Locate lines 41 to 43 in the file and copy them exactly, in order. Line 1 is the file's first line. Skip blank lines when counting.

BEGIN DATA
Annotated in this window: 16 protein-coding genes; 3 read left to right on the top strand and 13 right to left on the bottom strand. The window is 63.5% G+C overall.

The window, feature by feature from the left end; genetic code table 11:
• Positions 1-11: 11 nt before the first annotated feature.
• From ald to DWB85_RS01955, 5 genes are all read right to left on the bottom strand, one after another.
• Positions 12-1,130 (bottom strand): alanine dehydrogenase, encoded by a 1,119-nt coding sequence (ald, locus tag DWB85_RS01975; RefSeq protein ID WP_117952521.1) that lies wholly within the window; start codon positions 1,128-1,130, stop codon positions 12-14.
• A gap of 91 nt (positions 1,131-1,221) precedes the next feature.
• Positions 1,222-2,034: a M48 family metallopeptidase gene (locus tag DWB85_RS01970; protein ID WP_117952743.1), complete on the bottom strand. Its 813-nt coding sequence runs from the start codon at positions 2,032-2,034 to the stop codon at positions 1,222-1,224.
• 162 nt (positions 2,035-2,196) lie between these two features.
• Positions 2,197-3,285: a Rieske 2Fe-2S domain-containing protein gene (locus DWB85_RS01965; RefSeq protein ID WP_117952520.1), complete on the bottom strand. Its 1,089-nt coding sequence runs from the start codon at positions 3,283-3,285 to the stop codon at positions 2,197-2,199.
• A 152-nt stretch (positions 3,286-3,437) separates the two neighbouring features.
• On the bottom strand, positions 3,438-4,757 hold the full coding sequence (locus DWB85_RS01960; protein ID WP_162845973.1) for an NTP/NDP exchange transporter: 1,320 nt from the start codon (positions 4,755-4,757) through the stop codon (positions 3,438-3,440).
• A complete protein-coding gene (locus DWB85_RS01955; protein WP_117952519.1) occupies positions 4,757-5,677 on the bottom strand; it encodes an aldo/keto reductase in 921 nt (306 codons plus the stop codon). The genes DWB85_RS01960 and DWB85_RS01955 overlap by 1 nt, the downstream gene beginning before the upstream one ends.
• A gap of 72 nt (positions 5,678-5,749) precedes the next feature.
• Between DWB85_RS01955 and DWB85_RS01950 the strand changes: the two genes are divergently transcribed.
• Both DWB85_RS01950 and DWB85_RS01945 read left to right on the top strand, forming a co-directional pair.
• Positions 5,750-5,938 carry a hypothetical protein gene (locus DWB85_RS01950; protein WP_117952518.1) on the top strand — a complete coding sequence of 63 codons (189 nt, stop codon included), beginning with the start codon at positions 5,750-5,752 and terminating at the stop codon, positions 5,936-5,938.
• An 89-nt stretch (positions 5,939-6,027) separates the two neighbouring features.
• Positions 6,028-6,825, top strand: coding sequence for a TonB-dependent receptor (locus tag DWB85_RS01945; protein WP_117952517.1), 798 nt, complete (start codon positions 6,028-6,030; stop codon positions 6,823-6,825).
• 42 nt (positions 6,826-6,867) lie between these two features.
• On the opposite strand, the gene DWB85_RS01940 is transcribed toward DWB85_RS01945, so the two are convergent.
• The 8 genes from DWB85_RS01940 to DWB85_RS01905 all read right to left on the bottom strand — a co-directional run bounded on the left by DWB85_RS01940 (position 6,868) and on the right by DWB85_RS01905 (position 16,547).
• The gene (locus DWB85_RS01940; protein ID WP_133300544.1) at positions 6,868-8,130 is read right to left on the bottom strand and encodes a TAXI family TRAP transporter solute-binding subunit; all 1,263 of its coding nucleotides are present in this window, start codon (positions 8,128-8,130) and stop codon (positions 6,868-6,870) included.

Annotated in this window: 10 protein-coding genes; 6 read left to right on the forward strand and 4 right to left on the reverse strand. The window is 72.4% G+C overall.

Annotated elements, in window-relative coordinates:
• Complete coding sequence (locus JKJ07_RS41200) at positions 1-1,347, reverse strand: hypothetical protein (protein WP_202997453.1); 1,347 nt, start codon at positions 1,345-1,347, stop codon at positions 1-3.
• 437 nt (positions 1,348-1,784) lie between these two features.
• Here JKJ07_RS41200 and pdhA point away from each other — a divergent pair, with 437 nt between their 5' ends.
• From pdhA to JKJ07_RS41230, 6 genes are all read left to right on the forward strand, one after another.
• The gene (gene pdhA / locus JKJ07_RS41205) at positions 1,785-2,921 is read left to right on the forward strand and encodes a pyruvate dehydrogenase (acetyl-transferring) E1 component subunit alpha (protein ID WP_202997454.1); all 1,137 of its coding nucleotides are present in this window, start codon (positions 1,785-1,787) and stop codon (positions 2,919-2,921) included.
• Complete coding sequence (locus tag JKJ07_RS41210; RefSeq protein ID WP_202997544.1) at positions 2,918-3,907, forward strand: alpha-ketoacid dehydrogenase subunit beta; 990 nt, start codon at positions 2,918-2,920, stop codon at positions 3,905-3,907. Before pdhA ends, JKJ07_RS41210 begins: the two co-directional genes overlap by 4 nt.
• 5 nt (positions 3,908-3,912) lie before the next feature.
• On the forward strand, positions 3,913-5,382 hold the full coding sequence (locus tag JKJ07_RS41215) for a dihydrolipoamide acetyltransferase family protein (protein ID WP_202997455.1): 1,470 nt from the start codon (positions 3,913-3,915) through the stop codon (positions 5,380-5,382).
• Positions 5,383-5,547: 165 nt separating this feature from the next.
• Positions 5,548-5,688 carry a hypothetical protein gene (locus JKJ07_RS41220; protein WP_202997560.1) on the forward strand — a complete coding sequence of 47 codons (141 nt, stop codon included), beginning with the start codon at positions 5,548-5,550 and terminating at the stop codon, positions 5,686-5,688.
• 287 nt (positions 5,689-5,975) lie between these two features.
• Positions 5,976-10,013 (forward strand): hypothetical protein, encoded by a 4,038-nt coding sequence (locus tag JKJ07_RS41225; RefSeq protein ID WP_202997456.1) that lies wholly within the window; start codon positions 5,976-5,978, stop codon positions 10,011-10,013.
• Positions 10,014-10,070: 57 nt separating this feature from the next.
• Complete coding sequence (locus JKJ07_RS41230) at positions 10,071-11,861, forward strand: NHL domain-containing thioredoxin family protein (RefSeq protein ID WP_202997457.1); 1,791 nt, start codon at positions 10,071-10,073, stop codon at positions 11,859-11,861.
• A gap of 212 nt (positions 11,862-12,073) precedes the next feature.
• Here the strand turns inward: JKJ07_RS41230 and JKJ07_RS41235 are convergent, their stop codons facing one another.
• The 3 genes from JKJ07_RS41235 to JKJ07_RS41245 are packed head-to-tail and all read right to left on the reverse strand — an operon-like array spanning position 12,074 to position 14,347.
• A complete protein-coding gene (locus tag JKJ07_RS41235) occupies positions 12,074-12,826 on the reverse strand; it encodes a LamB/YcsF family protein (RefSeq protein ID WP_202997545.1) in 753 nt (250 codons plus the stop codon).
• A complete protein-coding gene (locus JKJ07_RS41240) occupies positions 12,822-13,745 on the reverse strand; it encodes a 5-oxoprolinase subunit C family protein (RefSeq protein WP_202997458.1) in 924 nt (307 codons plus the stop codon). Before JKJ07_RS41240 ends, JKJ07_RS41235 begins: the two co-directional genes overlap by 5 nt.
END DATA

• The 3 genes from JKJ07_RS41235 to JKJ07_RS41245 are packed head-to-tail and all read right to left on the reverse strand — an operon-like array spanning position 12,074 to position 14,347.
• A complete protein-coding gene (locus tag JKJ07_RS41235) occupies positions 12,074-12,826 on the reverse strand; it encodes a LamB/YcsF family protein (RefSeq protein ID WP_202997545.1) in 753 nt (250 codons plus the stop codon).
• A complete protein-coding gene (locus JKJ07_RS41240) occupies positions 12,822-13,745 on the reverse strand; it encodes a 5-oxoprolinase subunit C family protein (RefSeq protein WP_202997458.1) in 924 nt (307 codons plus the stop codon). Before JKJ07_RS41240 ends, JKJ07_RS41235 begins: the two co-directional genes overlap by 5 nt.